I trekked to Nighthawks on the western edge of Riverside to see local alt-rockers Edenfield open for Lala Lala and Ian Sweet. Nighthawks recently transformed the former home of The Norm into a perfect small venue for local and touring musicians alike. The upgraded sound system and stage lights make for a big stage feel in a small room. Promoter Mike Kelly’s efforts keep a fresh mix of genres and acts flowing through the doors.
This particular Tuesday night, Nighthawks was quiet, but it didn’t last long. A pair of touring trios, Lala Lala and Ian Sweet took the stage second and third, respectively. Both trios are a bit of a throwback to garage-grunge, weaving simple but powerful themes and riffs into a bigger-than-it-looks sound. Despite their similarities, and even sharing of equipment, each band is distinctly unique. Lala Lala’s airy vocals and churning guitar — provided that night by Lillie West exclusively from a seated or lying position on the stage — settle gently on Abby Black and Karla Bernasconi’s understated rhythm section. Ian Sweet is a more frenetic affair, punctuated by drummer Tim Cheney’s thrashing on the skins. Meanwhile, Jillian Medford (guitar, vocals) soulfully barks into the mic over lively jangling guitar riffs, all supported by the deft basslines and excellent hair of Damien Scalise. Find either on Bandcamp and you won’t be disappointed.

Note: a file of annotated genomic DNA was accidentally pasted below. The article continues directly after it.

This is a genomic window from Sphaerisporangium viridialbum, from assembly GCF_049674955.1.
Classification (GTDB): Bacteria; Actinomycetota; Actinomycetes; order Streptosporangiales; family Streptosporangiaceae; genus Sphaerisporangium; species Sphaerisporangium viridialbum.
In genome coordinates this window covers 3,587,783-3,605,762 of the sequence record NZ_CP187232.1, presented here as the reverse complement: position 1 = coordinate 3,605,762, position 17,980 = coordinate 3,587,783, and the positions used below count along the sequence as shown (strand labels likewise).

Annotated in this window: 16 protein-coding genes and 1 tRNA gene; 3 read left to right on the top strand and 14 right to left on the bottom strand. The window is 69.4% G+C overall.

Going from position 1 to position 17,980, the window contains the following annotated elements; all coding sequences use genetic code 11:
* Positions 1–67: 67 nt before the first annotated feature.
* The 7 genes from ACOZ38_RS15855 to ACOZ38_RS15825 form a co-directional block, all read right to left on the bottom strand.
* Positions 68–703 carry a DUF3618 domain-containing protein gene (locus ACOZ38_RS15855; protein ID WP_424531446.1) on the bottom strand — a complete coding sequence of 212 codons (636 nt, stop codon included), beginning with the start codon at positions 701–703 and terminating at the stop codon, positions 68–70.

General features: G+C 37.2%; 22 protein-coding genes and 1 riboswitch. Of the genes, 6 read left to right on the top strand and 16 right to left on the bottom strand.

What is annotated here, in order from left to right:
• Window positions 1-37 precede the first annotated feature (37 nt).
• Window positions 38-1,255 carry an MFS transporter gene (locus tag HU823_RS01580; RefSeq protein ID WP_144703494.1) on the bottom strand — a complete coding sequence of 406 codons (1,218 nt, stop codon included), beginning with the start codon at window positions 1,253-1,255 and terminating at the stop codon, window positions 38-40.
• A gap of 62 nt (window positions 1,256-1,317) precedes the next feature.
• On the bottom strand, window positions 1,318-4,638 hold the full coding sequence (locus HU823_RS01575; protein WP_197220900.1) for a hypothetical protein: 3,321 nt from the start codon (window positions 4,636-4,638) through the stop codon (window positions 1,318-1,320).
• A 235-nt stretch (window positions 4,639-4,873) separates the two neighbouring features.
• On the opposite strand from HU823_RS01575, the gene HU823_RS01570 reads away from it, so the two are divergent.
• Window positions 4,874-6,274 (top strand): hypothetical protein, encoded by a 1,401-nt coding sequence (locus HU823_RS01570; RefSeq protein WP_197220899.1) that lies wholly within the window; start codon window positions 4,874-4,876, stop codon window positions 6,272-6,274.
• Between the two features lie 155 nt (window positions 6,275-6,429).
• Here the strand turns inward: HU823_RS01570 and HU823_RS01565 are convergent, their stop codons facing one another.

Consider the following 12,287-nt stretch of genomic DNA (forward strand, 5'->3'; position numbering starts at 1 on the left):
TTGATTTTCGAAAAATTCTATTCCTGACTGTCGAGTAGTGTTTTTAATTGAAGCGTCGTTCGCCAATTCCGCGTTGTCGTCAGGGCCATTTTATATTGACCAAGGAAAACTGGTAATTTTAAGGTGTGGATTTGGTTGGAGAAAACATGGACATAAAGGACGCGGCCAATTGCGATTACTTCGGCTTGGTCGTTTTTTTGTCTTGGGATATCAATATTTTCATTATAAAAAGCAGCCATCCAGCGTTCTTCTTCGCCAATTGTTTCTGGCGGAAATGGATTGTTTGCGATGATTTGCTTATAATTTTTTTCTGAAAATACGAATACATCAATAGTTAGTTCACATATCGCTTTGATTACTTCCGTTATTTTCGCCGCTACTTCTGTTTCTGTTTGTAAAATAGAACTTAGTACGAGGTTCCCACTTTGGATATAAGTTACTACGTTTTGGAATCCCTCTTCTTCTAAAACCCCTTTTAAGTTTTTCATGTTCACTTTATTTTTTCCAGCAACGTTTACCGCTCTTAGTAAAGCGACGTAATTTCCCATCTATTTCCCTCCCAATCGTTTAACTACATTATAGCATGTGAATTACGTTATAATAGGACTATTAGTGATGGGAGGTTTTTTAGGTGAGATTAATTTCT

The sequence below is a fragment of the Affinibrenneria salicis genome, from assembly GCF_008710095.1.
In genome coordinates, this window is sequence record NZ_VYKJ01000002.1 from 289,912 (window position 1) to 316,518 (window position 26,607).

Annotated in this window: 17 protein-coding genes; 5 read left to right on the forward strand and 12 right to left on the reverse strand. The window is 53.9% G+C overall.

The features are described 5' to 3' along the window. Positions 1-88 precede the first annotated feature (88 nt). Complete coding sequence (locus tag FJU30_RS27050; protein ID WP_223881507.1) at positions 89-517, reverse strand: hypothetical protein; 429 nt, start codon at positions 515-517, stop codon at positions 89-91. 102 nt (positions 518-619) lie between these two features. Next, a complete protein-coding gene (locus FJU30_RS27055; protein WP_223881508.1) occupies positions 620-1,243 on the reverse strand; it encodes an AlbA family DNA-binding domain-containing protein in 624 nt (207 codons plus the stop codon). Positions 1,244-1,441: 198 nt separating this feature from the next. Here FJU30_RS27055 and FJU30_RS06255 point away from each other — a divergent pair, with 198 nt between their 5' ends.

Edenfield was the hit of the night for me though. Their sound is a tight, well-refined mix of some of my favorite 90s alterna-pop jams like Our Lady Peace and Gin Blossoms. This comes as no surprise, as the band is heavily influenced by groups like Stereophonics, Stone Roses, and Collective Soul. As a result of their influences, each song sounds at once familiar and fresh. The current lineup has been together since late 2015, and it’s immediately apparent that each musician is well-suited and fully committed to the sound. Frontman Adam Christiansen sets the tone on a ringing rhythm guitar and layers on top Oasis-esque vocals, while Ryan Daugherty’s smooth leads fill out the melodies. Matt Duncan (bass) and Daniel Hastings (drums) lay down a solid and technical low-end that drives the rest of the band reliably through each tune. On stage, Edenfield plays like a band that has been there before, and even with new songs from their album-in-progress added in the mix (due out in 2018), they maintain an easy efficiency to their set. If you missed them this time around, I highly recommend you catch them back at Nighthawks on June 9th. In the meantime, you can find their first album, “Sometimes During The Winter”, on iTunes, Google Play, or Spotify.